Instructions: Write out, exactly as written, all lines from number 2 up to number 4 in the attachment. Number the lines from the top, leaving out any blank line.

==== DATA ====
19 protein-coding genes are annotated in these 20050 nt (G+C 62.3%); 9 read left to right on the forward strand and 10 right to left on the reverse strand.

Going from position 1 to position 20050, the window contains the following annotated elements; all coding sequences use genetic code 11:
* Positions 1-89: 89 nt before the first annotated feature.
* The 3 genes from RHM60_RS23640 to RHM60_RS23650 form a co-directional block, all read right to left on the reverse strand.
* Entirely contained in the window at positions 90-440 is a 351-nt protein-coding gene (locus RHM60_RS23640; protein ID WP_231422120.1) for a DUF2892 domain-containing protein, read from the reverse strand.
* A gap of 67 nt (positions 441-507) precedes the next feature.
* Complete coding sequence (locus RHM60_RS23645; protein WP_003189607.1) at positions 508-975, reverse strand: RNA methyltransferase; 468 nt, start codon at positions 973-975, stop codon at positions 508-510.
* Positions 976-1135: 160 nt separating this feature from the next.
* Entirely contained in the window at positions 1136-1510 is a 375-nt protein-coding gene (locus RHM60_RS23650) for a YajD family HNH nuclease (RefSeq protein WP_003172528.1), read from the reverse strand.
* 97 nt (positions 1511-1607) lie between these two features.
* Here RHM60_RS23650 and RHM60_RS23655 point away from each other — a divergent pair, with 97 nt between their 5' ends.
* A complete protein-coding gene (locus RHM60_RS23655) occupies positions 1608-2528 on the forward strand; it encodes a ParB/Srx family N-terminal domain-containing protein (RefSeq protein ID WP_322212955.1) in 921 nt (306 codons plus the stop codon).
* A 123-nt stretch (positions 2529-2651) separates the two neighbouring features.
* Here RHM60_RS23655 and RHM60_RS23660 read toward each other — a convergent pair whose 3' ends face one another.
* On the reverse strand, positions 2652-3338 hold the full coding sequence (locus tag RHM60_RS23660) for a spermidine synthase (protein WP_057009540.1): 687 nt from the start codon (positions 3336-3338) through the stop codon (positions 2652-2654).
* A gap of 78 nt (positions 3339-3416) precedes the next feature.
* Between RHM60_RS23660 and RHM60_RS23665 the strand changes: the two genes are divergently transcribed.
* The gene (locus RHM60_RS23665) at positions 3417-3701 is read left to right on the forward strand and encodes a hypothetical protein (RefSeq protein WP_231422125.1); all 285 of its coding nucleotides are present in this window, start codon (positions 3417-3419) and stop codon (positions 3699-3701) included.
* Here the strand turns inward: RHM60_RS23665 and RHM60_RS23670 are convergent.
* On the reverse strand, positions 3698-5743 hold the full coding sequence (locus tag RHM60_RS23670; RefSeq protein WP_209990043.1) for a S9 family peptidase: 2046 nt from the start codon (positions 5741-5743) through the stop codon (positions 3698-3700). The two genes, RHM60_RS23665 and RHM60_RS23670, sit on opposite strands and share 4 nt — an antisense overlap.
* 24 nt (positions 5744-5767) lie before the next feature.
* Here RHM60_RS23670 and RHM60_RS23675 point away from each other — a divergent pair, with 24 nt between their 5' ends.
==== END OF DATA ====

Going from position 1 to position 20050, the window contains the following annotated elements; all coding sequences use genetic code 11:
* Positions 1-89: 89 nt before the first annotated feature.
* The 3 genes from RHM60_RS23640 to RHM60_RS23650 form a co-directional block, all read right to left on the reverse strand.